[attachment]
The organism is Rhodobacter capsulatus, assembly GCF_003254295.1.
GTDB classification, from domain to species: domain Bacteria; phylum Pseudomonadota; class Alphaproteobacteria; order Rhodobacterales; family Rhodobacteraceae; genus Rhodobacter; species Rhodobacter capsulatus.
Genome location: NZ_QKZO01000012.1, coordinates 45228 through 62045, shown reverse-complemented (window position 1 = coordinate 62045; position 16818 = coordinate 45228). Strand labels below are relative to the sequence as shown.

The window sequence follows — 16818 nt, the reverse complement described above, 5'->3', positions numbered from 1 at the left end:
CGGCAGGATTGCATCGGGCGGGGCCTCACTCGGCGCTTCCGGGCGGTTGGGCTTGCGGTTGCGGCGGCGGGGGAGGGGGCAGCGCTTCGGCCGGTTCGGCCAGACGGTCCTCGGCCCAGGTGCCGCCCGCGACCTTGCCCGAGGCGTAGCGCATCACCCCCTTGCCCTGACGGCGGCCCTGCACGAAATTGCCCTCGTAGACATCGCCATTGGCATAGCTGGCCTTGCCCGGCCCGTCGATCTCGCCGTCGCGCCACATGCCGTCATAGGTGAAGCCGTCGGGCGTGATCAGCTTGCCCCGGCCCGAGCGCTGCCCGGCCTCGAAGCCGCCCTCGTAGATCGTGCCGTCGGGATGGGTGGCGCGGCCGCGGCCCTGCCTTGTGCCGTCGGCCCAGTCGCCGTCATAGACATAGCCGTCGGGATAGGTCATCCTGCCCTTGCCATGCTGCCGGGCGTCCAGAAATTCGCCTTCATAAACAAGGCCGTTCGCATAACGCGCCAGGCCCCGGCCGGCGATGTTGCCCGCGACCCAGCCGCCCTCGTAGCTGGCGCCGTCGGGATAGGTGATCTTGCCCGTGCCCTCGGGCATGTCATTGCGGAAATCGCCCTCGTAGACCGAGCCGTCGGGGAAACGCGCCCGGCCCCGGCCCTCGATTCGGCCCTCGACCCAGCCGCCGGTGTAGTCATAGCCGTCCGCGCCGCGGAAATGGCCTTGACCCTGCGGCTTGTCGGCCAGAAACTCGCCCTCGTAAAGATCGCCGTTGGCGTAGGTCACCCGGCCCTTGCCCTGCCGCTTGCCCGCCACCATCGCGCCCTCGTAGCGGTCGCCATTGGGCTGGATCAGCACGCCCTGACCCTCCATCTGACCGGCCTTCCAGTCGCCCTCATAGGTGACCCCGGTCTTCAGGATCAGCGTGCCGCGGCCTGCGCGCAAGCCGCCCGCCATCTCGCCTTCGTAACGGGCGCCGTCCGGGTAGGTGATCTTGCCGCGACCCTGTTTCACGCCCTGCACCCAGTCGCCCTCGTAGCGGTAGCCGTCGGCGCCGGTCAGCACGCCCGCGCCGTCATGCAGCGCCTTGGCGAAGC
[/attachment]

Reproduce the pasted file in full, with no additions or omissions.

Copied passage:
The organism is Rhodobacter capsulatus, assembly GCF_003254295.1.
GTDB classification, from domain to species: domain Bacteria; phylum Pseudomonadota; class Alphaproteobacteria; order Rhodobacterales; family Rhodobacteraceae; genus Rhodobacter; species Rhodobacter capsulatus.
Genome location: NZ_QKZO01000012.1, coordinates 45228 through 62045, shown reverse-complemented (window position 1 = coordinate 62045; position 16818 = coordinate 45228). Strand labels below are relative to the sequence as shown.

The window sequence follows — 16818 nt, the reverse complement described above, 5'->3', positions numbered from 1 at the left end:
CGGCAGGATTGCATCGGGCGGGGCCTCACTCGGCGCTTCCGGGCGGTTGGGCTTGCGGTTGCGGCGGCGGGGGAGGGGGCAGCGCTTCGGCCGGTTCGGCCAGACGGTCCTCGGCCCAGGTGCCGCCCGCGACCTTGCCCGAGGCGTAGCGCATCACCCCCTTGCCCTGACGGCGGCCCTGCACGAAATTGCCCTCGTAGACATCGCCATTGGCATAGCTGGCCTTGCCCGGCCCGTCGATCTCGCCGTCGCGCCACATGCCGTCATAGGTGAAGCCGTCGGGCGTGATCAGCTTGCCCCGGCCCGAGCGCTGCCCGGCCTCGAAGCCGCCCTCGTAGATCGTGCCGTCGGGATGGGTGGCGCGGCCGCGGCCCTGCCTTGTGCCGTCGGCCCAGTCGCCGTCATAGACATAGCCGTCGGGATAGGTCATCCTGCCCTTGCCATGCTGCCGGGCGTCCAGAAATTCGCCTTCATAAACAAGGCCGTTCGCATAACGCGCCAGGCCCCGGCCGGCGATGTTGCCCGCGACCCAGCCGCCCTCGTAGCTGGCGCCGTCGGGATAGGTGATCTTGCCCGTGCCCTCGGGCATGTCATTGCGGAAATCGCCCTCGTAGACCGAGCCGTCGGGGAAACGCGCCCGGCCCCGGCCCTCGATTCGGCCCTCGACCCAGCCGCCGGTGTAGTCATAGCCGTCCGCGCCGCGGAAATGGCCTTGACCCTGCGGCTTGTCGGCCAGAAACTCGCCCTCGTAAAGATCGCCGTTGGCGTAGGTCACCCGGCCCTTGCCCTGCCGCTTGCCCGCCACCATCGCGCCCTCGTAGCGGTCGCCATTGGGCTGGATCAGCACGCCCTGACCCTCCATCTGACCGGCCTTCCAGTCGCCCTCATAGGTGACCCCGGTCTTCAGGATCAGCGTGCCGCGGCCTGCGCGCAAGCCGCCCGCCATCTCGCCTTCGTAACGGGCGCCGTCCGGGTAGGTGATCTTGCCGCGACCCTGTTTCACGCCCTGCACCCAGTCGCCCTCGTAGCGGTAGCCGTCGGCGCCGGTCAGCACGCCCGCGCCGTCATGCAGCGCCTTGGCGAAGC